As I said before, the story in this game is completely jumbled up. Seems as though they just threw sections in wherever they pretty much wanted, almost randomly. Sometimes you will be playing the same character for an act or two, to them be thrown backwards in time 15 years to play as a completely different character, for no real discernable reason. It does differ from the original, as you get much more of a backstory to each of the characters you play, which is a bit easier to follow in those sections. The over arcing story is still a bit hard to follow though. I do recommend sticking with it though, as the final sequence in the game is mind-blowing and definitely worth playing.
The game didn’t come without its controversy though. It’s pretty messed up in some sections and it doesn’t hide it, with some questionable sequences shown. At the very start of the game, there’s a scene which implies sexual violence, for it only to be cut and shown as a film scene. The game does warn you of this before you begin playing, allowing you to skip this sequence in its entirety. Another section shows you slowly and brutally beating to death one of the characters you’ve previously been playing as, while they slowly beg for their life, completely unaware of what’s going on.
One of the bonuses to this version of the game on PC, is a level editor for everybody to use. It’s incredibly easy and simple to understand, letting anyone with a vague idea of what they want to do create a level with ease. I don’t have much of an interest with it, but I hope that the community will come up with the amazing levels to try my hand out at, and maybe some homages to other game franchises while we’re at it.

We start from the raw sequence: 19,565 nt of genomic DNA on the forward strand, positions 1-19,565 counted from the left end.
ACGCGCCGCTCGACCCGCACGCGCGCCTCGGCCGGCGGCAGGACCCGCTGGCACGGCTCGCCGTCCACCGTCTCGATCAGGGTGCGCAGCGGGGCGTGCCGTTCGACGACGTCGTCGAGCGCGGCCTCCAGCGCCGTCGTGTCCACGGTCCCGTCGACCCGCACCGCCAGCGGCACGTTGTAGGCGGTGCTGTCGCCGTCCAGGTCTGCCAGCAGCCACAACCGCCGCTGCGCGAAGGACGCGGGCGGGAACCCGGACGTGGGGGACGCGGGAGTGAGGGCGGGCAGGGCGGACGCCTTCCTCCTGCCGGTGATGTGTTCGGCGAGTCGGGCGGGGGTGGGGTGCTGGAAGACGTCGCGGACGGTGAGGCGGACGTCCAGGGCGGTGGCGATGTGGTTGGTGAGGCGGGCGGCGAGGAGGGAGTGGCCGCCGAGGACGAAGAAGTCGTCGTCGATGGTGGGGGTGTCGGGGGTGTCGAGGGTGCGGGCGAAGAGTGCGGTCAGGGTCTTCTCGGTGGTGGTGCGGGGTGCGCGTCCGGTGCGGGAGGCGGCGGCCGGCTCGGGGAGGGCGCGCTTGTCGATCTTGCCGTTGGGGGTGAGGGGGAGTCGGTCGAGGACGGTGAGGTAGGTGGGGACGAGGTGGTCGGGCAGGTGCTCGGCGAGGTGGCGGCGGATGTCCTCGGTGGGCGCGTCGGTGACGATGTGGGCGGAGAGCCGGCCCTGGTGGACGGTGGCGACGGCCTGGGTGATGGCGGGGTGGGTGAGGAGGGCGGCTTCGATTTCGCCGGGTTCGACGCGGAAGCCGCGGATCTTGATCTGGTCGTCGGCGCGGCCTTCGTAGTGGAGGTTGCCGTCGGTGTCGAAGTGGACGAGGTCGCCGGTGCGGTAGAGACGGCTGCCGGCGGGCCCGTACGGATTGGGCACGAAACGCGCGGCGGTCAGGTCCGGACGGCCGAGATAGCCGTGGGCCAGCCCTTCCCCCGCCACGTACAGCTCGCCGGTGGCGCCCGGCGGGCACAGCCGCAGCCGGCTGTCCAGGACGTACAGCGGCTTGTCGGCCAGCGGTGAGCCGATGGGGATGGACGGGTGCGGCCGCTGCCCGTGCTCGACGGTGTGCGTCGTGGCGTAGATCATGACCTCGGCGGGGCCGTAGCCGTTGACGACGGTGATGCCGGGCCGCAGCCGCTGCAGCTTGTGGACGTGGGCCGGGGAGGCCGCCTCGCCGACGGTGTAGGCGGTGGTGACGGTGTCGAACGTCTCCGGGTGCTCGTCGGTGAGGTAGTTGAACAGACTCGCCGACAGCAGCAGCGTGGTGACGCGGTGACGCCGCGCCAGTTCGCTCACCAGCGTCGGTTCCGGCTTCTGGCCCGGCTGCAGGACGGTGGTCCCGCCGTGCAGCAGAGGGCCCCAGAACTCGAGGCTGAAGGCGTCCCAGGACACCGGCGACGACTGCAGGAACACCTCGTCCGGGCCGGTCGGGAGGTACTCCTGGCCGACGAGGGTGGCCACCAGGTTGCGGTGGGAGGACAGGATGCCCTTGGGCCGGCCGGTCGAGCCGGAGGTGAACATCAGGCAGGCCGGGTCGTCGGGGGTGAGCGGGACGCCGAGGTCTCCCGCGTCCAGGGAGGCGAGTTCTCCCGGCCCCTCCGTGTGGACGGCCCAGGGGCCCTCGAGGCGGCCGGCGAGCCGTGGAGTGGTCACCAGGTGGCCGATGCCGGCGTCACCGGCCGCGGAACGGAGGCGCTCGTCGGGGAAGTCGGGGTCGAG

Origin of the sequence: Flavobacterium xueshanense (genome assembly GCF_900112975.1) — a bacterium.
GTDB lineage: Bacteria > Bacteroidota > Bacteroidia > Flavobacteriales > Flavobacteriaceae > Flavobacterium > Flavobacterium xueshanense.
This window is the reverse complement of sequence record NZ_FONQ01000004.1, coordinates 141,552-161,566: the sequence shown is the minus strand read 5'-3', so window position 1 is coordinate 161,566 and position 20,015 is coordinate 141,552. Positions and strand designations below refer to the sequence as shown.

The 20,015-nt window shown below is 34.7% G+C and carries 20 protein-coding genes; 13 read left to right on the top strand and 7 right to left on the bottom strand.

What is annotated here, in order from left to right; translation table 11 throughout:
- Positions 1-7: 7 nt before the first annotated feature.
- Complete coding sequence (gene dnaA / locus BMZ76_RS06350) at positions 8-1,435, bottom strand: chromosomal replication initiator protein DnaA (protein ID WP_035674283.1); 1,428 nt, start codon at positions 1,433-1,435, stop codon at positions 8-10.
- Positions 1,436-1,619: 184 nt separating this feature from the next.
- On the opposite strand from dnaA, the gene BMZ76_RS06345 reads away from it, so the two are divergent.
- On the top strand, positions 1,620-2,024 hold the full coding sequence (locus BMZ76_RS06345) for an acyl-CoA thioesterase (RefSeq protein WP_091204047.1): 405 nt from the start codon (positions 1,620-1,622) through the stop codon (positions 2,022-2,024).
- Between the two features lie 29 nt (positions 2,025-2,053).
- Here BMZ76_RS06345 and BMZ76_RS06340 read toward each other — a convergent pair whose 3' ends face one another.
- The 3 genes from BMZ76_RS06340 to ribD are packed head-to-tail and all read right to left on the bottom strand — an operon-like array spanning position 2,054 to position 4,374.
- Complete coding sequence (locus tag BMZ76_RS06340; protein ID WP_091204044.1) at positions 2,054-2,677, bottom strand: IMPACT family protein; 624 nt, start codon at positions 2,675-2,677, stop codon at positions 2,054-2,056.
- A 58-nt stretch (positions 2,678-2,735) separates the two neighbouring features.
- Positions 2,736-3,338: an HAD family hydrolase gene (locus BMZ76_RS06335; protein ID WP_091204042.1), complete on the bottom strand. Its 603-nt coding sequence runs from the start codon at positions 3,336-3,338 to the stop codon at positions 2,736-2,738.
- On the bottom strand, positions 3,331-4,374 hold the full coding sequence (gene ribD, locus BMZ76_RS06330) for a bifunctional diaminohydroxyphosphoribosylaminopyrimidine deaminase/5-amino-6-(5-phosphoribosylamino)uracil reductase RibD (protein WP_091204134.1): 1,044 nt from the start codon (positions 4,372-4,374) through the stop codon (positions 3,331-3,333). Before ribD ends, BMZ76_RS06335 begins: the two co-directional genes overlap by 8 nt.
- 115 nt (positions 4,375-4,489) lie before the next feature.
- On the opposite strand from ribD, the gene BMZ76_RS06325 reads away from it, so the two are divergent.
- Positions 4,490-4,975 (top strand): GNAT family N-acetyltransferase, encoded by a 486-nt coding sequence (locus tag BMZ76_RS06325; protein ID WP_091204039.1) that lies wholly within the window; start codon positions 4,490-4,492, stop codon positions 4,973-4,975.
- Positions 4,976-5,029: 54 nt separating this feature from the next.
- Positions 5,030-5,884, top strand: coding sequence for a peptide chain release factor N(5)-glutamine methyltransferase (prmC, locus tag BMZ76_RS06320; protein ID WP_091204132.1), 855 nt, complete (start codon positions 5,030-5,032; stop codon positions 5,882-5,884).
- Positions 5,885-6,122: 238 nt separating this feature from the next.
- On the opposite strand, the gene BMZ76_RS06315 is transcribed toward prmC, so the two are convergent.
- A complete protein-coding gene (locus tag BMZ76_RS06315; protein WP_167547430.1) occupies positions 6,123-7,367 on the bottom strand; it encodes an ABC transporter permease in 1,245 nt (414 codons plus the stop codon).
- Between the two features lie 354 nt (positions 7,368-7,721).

So overall, it looks very similar to its predecessor, but the framework that fits around the core ultraviolent gameplay has been changed significantly. Some people will not like the restrictions placed upon them for scenes. Personally I loved being forced to play in different ways, as the original gave me too many options, leaving me to pick pretty much one mask for the entire game.
It’s more of the same run and gun violence from the original, puzzling and tricky, but feels fantastic to pull it all off successfully. If you didn’t like the first you won’t like this. If you wanted a more fulfilling experience form the first game, this is definitely what you want.